Skip to main content

Can I leave my employer after green card received with AC21 filed?

Tampa, FL |

My current employer is not the one who sponsored my I140 and I485. I changed to my current employer seven months ago and they filed AC21 for me. Now the company is not in a steady condition and I just received my green card. Do I need to stay in my current employer for approx. 6 months as people always says to avoid the trouble in citizenship application?

+ Read More

Attorney answers 4

Posted

No, you don't. There is no such "6'months rule". Use your judgement and do what is best for you.

I don't recommend that you leave your present employer. See if things can still work out. If not, just tender your resignation. There is no bright "time line".

Behar Intl. Counsel 619.234.5962 Kindly be advised that the answer above is only general in nature cannot be construed as legal advice, given that not enough facts are known. It is your responsibility to retain a lawyer to analyze the facts specific to your particular situation in order to give you specific advice. Specific answers will require cognizance of all pertinent facts about your case. Any answers offered on Avvo are of a general nature only, and are not meant to create an attorney-client relationship.

Posted

No.

Law Offices of J Thomas Smith J.D., Ph.D 11500 Northwest Freeway, Suite 280 Houston, TX 77092 713-LAWYER-2 www.MyImmigrationLawyer.info NOTE: Responses are for the education of the community at large and is not intended to be "legal advice." No attorney-client relationship is established by responses or comments.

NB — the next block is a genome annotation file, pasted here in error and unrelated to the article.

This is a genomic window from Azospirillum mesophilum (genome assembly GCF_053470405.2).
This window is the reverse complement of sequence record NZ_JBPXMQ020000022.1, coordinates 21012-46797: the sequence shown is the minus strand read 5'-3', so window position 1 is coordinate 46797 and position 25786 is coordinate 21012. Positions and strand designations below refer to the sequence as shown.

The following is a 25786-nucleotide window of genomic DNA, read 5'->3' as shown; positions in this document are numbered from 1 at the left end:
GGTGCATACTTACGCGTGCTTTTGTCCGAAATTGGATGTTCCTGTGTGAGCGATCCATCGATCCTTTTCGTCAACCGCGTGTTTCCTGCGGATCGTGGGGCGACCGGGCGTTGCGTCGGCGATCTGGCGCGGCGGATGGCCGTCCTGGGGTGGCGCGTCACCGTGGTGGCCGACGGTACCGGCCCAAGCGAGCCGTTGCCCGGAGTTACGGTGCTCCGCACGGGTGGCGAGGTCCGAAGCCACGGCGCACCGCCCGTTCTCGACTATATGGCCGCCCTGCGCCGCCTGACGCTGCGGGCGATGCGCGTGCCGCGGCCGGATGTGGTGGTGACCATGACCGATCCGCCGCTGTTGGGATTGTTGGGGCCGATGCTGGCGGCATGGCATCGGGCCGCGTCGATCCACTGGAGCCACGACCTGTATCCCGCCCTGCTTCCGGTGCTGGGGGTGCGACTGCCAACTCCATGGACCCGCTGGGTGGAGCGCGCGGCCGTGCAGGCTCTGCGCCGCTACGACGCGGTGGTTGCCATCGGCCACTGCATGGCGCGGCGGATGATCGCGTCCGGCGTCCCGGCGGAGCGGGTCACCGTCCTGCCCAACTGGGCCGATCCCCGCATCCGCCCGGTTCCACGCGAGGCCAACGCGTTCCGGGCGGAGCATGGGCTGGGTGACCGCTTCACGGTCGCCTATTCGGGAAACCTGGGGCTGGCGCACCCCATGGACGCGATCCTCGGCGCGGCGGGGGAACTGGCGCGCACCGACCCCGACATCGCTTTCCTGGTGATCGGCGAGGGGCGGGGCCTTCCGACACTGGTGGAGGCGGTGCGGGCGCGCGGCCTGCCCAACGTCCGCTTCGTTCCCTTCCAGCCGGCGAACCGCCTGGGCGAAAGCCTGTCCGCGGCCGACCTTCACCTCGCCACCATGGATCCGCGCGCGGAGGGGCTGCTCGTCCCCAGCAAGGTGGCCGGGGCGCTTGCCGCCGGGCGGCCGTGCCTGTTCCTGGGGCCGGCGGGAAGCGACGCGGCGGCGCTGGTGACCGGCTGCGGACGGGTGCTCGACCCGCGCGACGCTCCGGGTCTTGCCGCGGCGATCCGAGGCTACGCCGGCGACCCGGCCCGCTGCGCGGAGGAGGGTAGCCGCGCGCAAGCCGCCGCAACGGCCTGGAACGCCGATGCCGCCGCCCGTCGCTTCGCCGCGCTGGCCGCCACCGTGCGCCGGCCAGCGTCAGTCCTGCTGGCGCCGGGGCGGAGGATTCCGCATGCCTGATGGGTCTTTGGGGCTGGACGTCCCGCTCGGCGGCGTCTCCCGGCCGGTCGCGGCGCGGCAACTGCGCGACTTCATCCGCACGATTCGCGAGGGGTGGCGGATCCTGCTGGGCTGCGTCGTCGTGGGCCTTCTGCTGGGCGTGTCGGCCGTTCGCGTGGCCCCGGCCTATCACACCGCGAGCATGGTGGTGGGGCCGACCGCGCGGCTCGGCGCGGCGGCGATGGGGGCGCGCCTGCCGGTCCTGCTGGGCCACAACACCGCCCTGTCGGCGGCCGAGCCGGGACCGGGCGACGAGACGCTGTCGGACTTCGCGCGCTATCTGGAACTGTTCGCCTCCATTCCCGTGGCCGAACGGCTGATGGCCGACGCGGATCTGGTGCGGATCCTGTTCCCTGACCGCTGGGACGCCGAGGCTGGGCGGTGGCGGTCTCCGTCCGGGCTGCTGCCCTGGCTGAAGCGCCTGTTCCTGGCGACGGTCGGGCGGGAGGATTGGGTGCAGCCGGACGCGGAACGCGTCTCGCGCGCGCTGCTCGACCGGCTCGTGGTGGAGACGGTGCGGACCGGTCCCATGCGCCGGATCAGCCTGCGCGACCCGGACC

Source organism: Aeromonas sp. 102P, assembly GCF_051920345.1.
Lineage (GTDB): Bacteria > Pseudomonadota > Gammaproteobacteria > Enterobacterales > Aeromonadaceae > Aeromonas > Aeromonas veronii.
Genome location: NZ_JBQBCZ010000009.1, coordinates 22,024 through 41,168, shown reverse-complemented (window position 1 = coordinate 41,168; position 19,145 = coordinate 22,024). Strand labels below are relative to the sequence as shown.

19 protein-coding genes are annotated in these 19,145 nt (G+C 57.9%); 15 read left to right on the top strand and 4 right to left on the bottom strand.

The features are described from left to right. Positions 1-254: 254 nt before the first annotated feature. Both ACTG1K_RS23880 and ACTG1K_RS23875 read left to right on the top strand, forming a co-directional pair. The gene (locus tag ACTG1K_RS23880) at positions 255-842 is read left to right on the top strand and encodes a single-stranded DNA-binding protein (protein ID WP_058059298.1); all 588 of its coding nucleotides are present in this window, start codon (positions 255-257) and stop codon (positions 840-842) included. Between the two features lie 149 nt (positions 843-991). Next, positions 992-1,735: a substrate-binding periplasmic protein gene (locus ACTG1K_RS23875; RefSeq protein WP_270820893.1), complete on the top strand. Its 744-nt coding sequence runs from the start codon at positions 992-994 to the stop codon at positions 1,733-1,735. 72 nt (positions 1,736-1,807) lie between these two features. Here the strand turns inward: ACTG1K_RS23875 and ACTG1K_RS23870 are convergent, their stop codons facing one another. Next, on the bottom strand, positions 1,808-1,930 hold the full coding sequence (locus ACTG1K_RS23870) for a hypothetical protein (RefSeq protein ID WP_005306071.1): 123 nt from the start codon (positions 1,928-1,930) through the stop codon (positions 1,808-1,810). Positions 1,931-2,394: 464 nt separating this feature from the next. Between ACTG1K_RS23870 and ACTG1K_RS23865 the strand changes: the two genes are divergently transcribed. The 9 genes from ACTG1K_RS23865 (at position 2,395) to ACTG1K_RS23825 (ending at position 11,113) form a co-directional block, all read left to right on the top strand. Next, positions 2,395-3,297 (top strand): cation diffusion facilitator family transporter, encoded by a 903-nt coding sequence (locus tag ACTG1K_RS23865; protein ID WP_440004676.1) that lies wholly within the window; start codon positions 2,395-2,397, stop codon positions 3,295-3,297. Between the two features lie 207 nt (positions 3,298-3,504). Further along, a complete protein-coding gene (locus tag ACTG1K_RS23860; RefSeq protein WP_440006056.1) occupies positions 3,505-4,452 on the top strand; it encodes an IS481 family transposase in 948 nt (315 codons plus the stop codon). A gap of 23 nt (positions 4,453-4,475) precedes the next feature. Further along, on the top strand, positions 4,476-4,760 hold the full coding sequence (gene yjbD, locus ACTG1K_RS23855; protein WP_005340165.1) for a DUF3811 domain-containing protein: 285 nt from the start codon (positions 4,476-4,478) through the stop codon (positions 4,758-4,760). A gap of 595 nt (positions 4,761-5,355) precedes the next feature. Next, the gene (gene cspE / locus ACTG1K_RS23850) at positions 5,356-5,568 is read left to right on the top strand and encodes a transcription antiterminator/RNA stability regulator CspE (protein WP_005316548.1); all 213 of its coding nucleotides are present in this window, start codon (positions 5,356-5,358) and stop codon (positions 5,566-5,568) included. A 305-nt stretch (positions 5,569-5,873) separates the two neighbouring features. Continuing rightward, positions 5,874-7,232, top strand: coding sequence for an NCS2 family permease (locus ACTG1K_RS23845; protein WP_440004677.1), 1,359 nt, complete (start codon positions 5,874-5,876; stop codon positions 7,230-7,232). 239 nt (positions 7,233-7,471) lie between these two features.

Posted

Talk to an immigration attorney. Too many variables to address this question on AVVO.

NYC EXPERIENCED IMMIGRATION ATTORNEYS www.myattorneyusa.com; email: info@myattorneyusa.com; Phone: (866) 456-­8654; Fax: 212-964-0440; Cell: 212-202-0325. The information contained in this answer is provided for informational purposes only, and should not be construed as legal advice on any subject matter.

Posted

Once you have your greencard you are free to do as you please.
Consult with an experienced immigration attorney or make an info pass at your local USCIS when you need advise. Street law is rumor and "advise" you receive is based on someone elses case which may have nothing to do with yours. I consult with many persons on a regular basis who end up in deportation proceedings because they listened to street advise rather then consulting someone who knows.

Can't find what you're looking for?

Post a free question on our public forum.

Ask a Question

- or -

Search for lawyers by reviews and ratings.

Find a Lawyer